Realtors: Appraisal rule hurts sales. Dallas Business Journal – by Katherine Cromer Brock

We are all working through the home appraisal process right now… That’s why it’s so important that when we are first pricing a home for sale, we need to make sure we have current solds in your neighborhood to justify our price. Also, as you continue to be on the market, we need to follow the most recent sold prices to make sure your home’s asking price is still in line.

This is a great article from Dallas Business Journal that goes into more detail. Thanks to Joan E. for passing the article my way. – Becky

Critics say code to boost independence and accuracy isn’t working as designed Friday, July 10, 2009

Dallas-area real estate agents are struggling to maintain sales in a down housing economy and say that new federal regulations on appraisals that went into effect May 1 are impeding a faster recovery.

The Home Valuation Code of Conduct is an agreement among Freddie Mac, the Federal Housing Finance Agency and the New York state attorney general. It limits the ability of lenders and agents to directly hire appraisers, shoving that transaction into the arms of third-party appraisal management companies.

The goal is to limit communication that may take place among lenders, agents and appraisers about the value of a home up for sale.

The intent of the new code, according to Freddie Mac, is to enhance the independence and accuracy of the appraisal process.

But the realistic outcome, according to Dallas-area real estate agents and appraisers, is a system that is bogged down in bureaucracy and leads to inaccurate, often undervalued appraisals.

“We’re living in a gray area,” said Brad Edgar, president of Addison-based Edgar Appraisal Services. Edgar said the new code applies only to homes with loans of less than $417,000. Freddie Mac will no longer purchase mortgages from sellers that do not adopt the code.

“The person taking the loan application cannot pick the appraiser, they cannot discuss the value, they cannot discuss the fee, they cannot discuss how the appraiser was selected, with anybody,” Edgar said.

While’s that’s a new regulation, some of the largest lenders, like Bank of America or Wells Fargo, already go to a third-party selection process or rotate among a pool of appraisers. But this often leads to the random selection of an appraiser who is unfamiliar with the neighborhood.

“The appraiser should turn down the assignment if they have no knowledge of the area,” Edgar said. “You need people who know the neighborhoods.”

Some appraisers like the code because it has increased their business. Others like Edgar who have expertise in local real estate markets and longstanding relationships with local agents and lenders don’t like the code.

Instead, anecdotes have surfaced of an increase of “drive-by” appraisals, based on paperwork and comparisons to old values of neighboring sales, Edgar said. That’s because people who don’t know the area are getting the appraisal job through third-party assessor management companies.

“You’re going to see a lot of properties not appraise out,” meaning that the appraisal will indicate a home value much lower than the asking price, said Steve Obenshain, a real estate agent with RE/MAX. “With all the foreclosures, lenders are really requiring that these deals be scrutinized. Appraisers are running scared. They don’t want to appraise something too high and then the people are foreclosed on and it comes back to the appraiser.”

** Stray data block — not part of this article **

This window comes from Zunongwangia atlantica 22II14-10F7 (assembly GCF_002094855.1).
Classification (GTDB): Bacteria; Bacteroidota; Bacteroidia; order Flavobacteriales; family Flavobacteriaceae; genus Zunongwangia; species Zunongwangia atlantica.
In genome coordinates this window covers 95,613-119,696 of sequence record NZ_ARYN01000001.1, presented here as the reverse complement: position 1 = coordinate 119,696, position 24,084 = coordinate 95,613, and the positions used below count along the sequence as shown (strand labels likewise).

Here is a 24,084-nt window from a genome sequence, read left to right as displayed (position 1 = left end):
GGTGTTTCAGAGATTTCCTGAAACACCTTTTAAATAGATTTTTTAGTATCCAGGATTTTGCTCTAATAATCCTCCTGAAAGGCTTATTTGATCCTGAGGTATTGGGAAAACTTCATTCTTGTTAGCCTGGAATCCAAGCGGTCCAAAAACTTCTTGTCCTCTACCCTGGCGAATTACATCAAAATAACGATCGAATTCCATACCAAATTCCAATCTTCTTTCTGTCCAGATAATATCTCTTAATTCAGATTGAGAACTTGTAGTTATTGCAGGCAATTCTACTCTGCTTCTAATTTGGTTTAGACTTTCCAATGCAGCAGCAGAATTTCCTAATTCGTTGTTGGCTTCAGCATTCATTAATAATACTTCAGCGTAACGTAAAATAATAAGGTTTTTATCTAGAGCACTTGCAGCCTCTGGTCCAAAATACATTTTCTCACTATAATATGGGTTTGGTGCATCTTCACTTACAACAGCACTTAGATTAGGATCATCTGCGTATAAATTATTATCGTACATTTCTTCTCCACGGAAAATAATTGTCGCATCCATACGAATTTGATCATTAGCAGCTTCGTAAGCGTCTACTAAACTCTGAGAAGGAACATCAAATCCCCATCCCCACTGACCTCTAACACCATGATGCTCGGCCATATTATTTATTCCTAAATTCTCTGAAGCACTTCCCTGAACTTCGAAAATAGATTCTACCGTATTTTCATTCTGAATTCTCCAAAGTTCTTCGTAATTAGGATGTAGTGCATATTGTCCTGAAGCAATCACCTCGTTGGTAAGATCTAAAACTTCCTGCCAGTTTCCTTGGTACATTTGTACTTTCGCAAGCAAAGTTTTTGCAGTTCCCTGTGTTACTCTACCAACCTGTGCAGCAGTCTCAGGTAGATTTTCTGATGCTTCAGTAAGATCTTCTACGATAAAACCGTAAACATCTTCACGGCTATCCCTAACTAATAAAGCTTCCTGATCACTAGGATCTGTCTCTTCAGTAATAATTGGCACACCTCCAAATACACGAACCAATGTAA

Realtors are seeing transactions falling apart because the parties in a sale simply get frustrated with the appraisal process and walk away, said Charles McMillan, an Irving real estate agent and president of the Washington, D.C.-based National Association of Realtors.

“It’s chaotic,” McMillan said. “Most lenders have chosen not to try to evaluate whether or not they’ve done it properly. They have gone to appraisal management companies. But there’s not regulation of the appraisal management companies.” Appraisal management companies are third-party providers of appraisals. Lenders put in a request for an appraisal to the management company and appraisers are randomly assigned.

McMillan said he saw complaints from the association’s 1.2 million members jump from about 2,000 one week to 18,000 the week after the new code of conduct was released.

“There’s excitement back in the marketplace,” he said. “We have a tremendous amount of quality inventory, appropriately priced. We don’t need a foreign issue injected at this point impeding our recovery.”

Disagreement on what to do

Reps. Travis Childers, D-Miss., and Gary Miller, R-Calif., have filed bills in Congress proposing an 18-month moratorium on the new code.

John Courson, president and CEO of the Washington, D.C.-based Mortgage Bankers Association, said tweaks that need to be made in the regulations should be done while the rule is still in effect.

“We agree with the intent,” Courson said. “We do support the idea of having some type of firewall between the originator of the loan and the appraisal process. Like any new rule that comes out, it has its pimples and warts.”

Geri Cook-Lenahan, with Ebby Halliday Realtors, said the new code of conduct has opened the door to lenders being more finicky — and exclusive — about the loans they make.

“It’s the old golden rule,” she said. “Those with the gold are now making the rules. A seller shouldn’t get beat up because the bank down the street has foreclosed on properties that they never should have made the loans on in the first place. They need to stop penalizing sellers for a market that the lenders created.”

kcromerbrock@bizjournals.com | 214-706-7112

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